Yum February 2014 ~ Fish and Seafood Recipes Worldwide

All about fish and seafood recipes, life and anything in between.

Monday, February 17, 2014

Fish Hopper Seafood and Steaks - How to Pick Out the Best Shrimp #SeafoodRecipesWorldwide

Fish Hopper Seafood and Steaks - How to Pick Out the Best Shrimp

People are often mystified at how they can buy good shrimps and for good reason, as there are tons of varieties for sale. When looking for the best shrimp for dinner, there are three main factors that will help you to choose the best: Fresh or frozen shrimp, what size shrimp you need, and what format the shrimp are sold in. Whether you are confused about the sizing system, if you should be buying fresh versus frozen or how to make sure the quality is top-notch, shopping for shrimp can be a befuddling task.

The first thing to think about when looking for high quality shrimp is the freezing. Unless the shrimp is extremely local, all shrimp has been previously frozen. This means that even the shrimp at the seafood counter is previously frozen"and by law, should state that. You can always ask is this previously frozen if need be. Do not purchase the thawed shrimp from the counter if you are not planning to use the shrimp that night. It is the same as what's in the freezer, only you have less control over its care.

Once you've learned that the secret to buying good shrimp is to find the freezer section, you can pick from what may be a wide variety of sizes. If you have a recipe, it should say what size you need. Shrimp are sized by how many fit in a pound, so you'll often see it specified that you need 21-25 ct (large) or something similar. That means there are 21 to 25 individual shrimp of that size in a pound. If you are grilling or serving the shrimp as a main, you probably want 21-25 or larger (16-20, U16). If you are stir-frying or adding to a soup or pasta dish, you probably want a smaller shrimp (31-35 or 36-40).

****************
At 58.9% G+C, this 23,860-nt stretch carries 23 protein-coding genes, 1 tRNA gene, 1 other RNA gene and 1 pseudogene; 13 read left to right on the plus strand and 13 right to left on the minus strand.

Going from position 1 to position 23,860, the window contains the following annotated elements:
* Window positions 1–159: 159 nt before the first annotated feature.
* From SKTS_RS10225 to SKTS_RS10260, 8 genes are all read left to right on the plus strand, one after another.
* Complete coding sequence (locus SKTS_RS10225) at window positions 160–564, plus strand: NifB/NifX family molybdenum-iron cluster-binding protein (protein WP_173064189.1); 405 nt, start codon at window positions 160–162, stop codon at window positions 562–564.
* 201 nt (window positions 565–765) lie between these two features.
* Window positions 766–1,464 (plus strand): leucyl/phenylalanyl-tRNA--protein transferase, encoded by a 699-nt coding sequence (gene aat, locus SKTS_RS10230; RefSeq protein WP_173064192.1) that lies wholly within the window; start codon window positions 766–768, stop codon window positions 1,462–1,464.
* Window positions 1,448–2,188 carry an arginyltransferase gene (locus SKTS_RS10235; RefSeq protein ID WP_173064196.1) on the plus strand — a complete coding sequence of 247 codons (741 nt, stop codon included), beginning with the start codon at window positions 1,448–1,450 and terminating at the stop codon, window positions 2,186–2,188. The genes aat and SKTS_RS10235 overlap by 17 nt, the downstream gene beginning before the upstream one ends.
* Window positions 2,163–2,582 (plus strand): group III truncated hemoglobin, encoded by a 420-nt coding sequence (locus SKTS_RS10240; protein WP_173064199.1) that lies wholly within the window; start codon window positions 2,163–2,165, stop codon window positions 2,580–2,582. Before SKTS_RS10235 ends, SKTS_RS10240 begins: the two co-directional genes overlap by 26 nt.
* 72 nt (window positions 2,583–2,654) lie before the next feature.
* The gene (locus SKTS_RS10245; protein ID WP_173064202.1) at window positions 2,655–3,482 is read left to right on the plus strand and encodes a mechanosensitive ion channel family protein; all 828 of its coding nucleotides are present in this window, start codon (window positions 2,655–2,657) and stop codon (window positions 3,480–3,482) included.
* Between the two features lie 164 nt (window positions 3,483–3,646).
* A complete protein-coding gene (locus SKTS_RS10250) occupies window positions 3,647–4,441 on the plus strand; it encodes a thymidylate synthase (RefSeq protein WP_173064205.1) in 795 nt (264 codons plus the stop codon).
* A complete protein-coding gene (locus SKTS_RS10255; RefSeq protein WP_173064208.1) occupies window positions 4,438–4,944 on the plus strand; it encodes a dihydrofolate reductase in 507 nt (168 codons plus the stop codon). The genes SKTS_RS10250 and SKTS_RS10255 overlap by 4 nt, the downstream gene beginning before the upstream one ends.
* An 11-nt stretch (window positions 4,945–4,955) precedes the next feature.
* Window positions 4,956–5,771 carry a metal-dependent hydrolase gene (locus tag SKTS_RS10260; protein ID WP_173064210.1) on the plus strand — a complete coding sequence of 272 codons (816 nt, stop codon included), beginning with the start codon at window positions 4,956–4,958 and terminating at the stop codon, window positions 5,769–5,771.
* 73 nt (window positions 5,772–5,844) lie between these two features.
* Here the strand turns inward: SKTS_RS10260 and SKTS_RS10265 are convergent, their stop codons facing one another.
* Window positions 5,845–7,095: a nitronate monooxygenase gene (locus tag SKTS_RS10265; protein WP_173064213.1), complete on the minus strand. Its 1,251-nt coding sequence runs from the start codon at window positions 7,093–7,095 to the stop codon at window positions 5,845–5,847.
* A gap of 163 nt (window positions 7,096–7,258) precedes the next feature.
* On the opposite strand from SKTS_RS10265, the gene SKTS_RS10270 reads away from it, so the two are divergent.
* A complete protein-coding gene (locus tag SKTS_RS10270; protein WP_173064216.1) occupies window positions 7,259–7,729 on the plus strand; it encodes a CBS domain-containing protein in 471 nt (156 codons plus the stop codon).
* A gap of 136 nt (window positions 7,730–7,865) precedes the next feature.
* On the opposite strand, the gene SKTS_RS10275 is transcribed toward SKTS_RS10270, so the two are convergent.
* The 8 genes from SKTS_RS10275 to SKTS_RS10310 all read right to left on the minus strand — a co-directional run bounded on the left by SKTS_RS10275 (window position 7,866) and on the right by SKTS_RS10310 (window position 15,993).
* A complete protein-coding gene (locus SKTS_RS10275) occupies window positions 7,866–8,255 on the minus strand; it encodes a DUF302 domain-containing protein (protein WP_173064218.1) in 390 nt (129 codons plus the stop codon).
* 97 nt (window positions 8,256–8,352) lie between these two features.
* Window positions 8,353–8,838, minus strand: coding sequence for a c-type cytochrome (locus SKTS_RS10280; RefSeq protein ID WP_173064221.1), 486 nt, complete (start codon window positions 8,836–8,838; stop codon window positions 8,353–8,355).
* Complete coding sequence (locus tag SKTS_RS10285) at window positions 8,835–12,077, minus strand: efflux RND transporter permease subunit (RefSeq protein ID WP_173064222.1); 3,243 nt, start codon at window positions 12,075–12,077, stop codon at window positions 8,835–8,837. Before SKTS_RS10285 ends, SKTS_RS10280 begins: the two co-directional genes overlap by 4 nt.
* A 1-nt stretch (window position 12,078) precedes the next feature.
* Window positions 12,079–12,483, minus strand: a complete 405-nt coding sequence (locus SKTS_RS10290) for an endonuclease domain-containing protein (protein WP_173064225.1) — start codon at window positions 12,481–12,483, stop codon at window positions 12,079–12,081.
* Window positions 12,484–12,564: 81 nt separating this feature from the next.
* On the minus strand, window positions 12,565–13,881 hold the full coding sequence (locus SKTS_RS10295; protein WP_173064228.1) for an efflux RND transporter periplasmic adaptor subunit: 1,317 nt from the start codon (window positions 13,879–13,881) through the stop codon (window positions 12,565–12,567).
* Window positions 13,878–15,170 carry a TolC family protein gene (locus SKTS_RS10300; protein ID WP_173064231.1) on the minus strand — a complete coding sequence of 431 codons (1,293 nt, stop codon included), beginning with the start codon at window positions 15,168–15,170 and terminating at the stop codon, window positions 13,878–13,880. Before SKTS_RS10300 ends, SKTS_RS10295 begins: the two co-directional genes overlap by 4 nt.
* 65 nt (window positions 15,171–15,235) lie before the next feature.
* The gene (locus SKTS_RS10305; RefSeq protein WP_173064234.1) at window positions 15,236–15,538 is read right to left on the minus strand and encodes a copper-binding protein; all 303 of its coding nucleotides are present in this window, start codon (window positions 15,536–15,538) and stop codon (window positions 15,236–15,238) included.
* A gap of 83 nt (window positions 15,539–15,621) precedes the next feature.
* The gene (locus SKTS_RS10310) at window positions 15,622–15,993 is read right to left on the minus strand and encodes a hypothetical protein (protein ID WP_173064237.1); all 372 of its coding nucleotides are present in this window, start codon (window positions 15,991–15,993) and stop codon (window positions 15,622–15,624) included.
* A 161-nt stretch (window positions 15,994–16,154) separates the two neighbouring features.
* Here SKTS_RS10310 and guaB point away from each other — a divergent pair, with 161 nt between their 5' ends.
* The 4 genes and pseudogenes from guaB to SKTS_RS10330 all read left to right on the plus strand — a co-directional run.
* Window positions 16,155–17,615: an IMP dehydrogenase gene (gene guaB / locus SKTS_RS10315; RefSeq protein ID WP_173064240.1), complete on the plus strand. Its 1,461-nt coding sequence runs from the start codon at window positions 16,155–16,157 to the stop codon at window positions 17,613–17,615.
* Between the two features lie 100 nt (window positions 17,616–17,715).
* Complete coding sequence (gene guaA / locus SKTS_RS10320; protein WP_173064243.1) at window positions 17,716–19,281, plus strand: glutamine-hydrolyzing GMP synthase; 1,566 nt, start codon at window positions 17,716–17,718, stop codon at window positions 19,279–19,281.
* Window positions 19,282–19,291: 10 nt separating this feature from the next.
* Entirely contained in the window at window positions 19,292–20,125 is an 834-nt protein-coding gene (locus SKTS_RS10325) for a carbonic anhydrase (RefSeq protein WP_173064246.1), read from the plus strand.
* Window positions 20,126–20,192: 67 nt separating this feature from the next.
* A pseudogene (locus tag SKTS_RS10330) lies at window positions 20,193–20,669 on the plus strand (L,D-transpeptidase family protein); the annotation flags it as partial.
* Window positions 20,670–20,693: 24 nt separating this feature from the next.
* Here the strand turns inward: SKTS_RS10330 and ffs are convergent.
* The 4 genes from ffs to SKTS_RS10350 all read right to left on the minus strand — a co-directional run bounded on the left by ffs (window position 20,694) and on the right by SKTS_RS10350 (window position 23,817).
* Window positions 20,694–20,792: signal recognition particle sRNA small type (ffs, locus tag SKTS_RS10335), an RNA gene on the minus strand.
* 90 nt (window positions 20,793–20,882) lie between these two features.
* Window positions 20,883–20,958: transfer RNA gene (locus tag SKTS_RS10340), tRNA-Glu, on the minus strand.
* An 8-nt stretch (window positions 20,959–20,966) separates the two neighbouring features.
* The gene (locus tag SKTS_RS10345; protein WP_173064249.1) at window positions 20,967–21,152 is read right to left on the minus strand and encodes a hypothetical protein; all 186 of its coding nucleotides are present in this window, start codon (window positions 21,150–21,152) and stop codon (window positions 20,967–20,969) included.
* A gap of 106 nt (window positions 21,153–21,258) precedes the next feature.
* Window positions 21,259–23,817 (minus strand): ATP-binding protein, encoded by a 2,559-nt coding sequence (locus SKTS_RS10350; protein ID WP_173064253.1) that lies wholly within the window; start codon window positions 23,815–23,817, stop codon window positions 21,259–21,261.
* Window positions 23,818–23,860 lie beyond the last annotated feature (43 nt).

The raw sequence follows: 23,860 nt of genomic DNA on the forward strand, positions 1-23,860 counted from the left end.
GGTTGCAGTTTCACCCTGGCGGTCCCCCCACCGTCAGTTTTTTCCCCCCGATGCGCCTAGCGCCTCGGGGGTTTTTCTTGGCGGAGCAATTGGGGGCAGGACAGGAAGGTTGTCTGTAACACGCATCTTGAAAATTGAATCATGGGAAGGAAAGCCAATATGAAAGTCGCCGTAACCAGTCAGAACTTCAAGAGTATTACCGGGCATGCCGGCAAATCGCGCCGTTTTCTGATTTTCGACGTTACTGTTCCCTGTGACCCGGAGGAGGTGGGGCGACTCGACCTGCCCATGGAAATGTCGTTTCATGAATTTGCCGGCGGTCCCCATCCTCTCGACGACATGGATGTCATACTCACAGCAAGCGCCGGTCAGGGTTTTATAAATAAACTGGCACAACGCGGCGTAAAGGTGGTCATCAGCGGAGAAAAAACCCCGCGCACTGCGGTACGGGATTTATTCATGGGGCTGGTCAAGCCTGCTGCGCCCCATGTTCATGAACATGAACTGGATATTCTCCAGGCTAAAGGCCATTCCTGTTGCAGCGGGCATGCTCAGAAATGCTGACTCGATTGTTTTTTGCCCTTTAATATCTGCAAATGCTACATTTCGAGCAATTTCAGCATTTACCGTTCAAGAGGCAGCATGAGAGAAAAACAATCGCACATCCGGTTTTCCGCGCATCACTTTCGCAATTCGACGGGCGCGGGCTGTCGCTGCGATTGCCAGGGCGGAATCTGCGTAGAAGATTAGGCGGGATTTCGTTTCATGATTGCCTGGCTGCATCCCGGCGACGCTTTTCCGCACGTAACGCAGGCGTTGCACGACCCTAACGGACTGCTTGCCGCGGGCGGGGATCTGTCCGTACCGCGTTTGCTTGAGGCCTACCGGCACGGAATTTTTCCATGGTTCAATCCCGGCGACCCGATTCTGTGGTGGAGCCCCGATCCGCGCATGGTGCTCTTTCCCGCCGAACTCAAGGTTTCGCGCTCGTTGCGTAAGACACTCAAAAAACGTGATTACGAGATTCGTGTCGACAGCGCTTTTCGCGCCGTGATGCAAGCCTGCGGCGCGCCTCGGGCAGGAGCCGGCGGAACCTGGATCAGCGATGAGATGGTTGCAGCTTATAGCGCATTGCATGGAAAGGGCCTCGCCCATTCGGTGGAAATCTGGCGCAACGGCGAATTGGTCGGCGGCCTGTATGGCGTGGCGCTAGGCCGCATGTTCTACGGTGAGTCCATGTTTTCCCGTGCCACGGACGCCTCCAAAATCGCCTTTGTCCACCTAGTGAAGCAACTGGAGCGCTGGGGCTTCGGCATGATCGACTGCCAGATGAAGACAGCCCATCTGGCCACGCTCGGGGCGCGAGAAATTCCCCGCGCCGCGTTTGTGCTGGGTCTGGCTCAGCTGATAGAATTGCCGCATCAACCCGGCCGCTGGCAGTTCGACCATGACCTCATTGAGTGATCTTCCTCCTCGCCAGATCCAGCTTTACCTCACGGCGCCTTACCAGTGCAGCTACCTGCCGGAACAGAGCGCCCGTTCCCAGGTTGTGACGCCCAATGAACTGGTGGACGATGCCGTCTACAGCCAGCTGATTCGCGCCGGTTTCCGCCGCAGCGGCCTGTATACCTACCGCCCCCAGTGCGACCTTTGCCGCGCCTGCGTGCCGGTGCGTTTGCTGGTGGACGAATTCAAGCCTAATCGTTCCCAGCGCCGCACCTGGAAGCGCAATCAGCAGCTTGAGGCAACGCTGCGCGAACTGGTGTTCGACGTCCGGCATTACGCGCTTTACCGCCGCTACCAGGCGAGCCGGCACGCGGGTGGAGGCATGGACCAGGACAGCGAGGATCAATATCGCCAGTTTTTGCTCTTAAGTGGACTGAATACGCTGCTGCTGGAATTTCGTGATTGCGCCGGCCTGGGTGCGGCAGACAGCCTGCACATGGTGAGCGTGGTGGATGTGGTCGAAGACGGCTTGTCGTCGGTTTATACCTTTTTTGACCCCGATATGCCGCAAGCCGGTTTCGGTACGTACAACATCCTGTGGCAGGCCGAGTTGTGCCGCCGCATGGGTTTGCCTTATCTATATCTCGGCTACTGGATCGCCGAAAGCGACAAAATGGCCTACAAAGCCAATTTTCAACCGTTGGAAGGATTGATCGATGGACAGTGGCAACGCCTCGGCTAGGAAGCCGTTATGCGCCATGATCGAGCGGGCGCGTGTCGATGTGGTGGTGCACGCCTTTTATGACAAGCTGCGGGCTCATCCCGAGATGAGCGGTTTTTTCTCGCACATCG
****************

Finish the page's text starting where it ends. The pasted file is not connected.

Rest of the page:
If you purchase an all-natural shrimp, it will not contain a preservation agent called sodium tri-polyphosphate, and thus will be about the same size after cooking as it is before. The cheaper the shrimp, often the more "STP" as it's called, is added, so the more the shrimp will shrink in the cooking process. If you want top quality shrimp, check the ingredients and make sure there is no sodium tri-polyphosphate added.

Once you have the proper size of shrimp the next step in figuring out how to buy good shrimp is to decide in what form you need them. Shrimp have heads, tails, veins and shells, and you'll find they are sold with any number of combinations of those on or off, either deveined or not. Most of the shrimp's flavor comes from the shell and the head, so if you can cook them with those both on, you'll get the most delicious shrimp in the store, though you'll have a lot more work to do peeling them later. If you want the easiest shrimp to deal with, look for deveined, peeled, headless shrimp.

Cooked shrimp are another option in the freezer. If the shrimp are cooked, it is most likely without head, vein or shell. These shrimp will have less flavor than if you cook them yourself, but will save you a lot of time and effort. If you don't want to deal with the process of peeling or deveining a shrimp, this is a good way to avoid it.

The last step in purchasing the best shrimp in the store is to take care of it. Keep it completely frozen until 24 hours before you plan to use it, then defrost it slowly by putting it in the refrigerator. If you need to use it quickly, leave it wrapped in plastic and place under cool running water for 15-20 minutes, until defrost.